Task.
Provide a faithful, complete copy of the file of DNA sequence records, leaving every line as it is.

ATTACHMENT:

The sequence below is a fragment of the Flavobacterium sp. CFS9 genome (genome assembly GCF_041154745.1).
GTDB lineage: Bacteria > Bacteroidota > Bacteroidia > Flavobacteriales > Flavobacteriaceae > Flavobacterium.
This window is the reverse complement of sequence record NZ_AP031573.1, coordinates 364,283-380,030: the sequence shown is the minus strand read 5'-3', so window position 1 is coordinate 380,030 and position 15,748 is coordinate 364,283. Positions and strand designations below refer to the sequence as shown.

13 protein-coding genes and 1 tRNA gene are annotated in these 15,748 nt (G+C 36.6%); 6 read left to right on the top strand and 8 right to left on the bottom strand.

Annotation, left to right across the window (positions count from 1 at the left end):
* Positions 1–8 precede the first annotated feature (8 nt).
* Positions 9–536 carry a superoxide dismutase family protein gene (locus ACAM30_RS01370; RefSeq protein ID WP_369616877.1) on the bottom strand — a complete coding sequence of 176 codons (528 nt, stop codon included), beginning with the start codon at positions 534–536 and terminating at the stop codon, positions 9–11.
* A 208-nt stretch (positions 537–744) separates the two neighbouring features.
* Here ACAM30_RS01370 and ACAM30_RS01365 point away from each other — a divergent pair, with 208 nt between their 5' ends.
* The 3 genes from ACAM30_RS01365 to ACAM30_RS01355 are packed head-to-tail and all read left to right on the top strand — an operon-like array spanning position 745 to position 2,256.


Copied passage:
The sequence below is a fragment of the Flavobacterium sp. CFS9 genome (genome assembly GCF_041154745.1).
GTDB lineage: Bacteria > Bacteroidota > Bacteroidia > Flavobacteriales > Flavobacteriaceae > Flavobacterium.
This window is the reverse complement of sequence record NZ_AP031573.1, coordinates 364,283-380,030: the sequence shown is the minus strand read 5'-3', so window position 1 is coordinate 380,030 and position 15,748 is coordinate 364,283. Positions and strand designations below refer to the sequence as shown.

13 protein-coding genes and 1 tRNA gene are annotated in these 15,748 nt (G+C 36.6%); 6 read left to right on the top strand and 8 right to left on the bottom strand.

Annotation, left to right across the window (positions count from 1 at the left end):
* Positions 1–8 precede the first annotated feature (8 nt).
* Positions 9–536 carry a superoxide dismutase family protein gene (locus ACAM30_RS01370; RefSeq protein ID WP_369616877.1) on the bottom strand — a complete coding sequence of 176 codons (528 nt, stop codon included), beginning with the start codon at positions 534–536 and terminating at the stop codon, positions 9–11.
* A 208-nt stretch (positions 537–744) separates the two neighbouring features.
* Here ACAM30_RS01370 and ACAM30_RS01365 point away from each other — a divergent pair, with 208 nt between their 5' ends.
* The 3 genes from ACAM30_RS01365 to ACAM30_RS01355 are packed head-to-tail and all read left to right on the top strand — an operon-like array spanning position 745 to position 2,256.